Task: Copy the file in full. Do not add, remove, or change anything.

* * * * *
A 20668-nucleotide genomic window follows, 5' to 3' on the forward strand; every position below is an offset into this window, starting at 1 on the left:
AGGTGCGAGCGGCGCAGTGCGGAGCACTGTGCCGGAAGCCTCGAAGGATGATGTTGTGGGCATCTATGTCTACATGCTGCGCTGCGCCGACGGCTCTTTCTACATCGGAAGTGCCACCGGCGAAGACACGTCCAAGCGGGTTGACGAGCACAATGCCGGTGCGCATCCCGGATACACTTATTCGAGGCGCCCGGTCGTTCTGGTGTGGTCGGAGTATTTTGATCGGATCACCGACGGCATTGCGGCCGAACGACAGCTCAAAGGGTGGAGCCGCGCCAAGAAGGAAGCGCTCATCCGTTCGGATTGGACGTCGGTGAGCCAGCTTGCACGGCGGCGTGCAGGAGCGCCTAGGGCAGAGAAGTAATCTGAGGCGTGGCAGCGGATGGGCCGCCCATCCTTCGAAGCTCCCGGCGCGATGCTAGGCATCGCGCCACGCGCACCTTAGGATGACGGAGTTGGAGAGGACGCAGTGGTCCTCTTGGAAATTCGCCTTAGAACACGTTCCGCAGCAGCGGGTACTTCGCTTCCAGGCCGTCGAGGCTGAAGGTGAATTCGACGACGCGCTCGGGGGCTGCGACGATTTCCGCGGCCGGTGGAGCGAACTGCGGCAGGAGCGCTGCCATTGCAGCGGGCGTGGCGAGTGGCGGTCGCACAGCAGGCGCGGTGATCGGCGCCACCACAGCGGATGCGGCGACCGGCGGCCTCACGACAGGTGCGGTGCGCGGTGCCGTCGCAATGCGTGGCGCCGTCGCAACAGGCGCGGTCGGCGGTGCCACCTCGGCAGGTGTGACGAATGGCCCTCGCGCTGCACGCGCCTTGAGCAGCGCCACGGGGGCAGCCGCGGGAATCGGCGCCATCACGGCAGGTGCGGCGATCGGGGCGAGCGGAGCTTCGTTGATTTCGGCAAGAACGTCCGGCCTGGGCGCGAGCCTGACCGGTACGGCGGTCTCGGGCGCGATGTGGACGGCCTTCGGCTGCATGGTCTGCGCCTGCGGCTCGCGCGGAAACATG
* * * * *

A 20668-nucleotide genomic window follows, 5' to 3' on the forward strand; every position below is an offset into this window, starting at 1 on the left:
AGGTGCGAGCGGCGCAGTGCGGAGCACTGTGCCGGAAGCCTCGAAGGATGATGTTGTGGGCATCTATGTCTACATGCTGCGCTGCGCCGACGGCTCTTTCTACATCGGAAGTGCCACCGGCGAAGACACGTCCAAGCGGGTTGACGAGCACAATGCCGGTGCGCATCCCGGATACACTTATTCGAGGCGCCCGGTCGTTCTGGTGTGGTCGGAGTATTTTGATCGGATCACCGACGGCATTGCGGCCGAACGACAGCTCAAAGGGTGGAGCCGCGCCAAGAAGGAAGCGCTCATCCGTTCGGATTGGACGTCGGTGAGCCAGCTTGCACGGCGGCGTGCAGGAGCGCCTAGGGCAGAGAAGTAATCTGAGGCGTGGCAGCGGATGGGCCGCCCATCCTTCGAAGCTCCCGGCGCGATGCTAGGCATCGCGCCACGCGCACCTTAGGATGACGGAGTTGGAGAGGACGCAGTGGTCCTCTTGGAAATTCGCCTTAGAACACGTTCCGCAGCAGCGGGTACTTCGCTTCCAGGCCGTCGAGGCTGAAGGTGAATTCGACGACGCGCTCGGGGGCTGCGACGATTTCCGCGGCCGGTGGAGCGAACTGCGGCAGGAGCGCTGCCATTGCAGCGGGCGTGGCGAGTGGCGGTCGCACAGCAGGCGCGGTGATCGGCGCCACCACAGCGGATGCGGCGACCGGCGGCCTCACGACAGGTGCGGTGCGCGGTGCCGTCGCAATGCGTGGCGCCGTCGCAACAGGCGCGGTCGGCGGTGCCACCTCGGCAGGTGTGACGAATGGCCCTCGCGCTGCACGCGCCTTGAGCAGCGCCACGGGGGCAGCCGCGGGAATCGGCGCCATCACGGCAGGTGCGGCGATCGGGGCGAGCGGAGCTTCGTTGATTTCGGCAAGAACGTCCGGCCTGGGCGCGAGCCTGACCGGTACGGCGGTCTCGGGCGCGATGTGGACGGCCTTCGGCTGCATGGTCTGCGCCTGCGGCTCGCGCGGAAACATG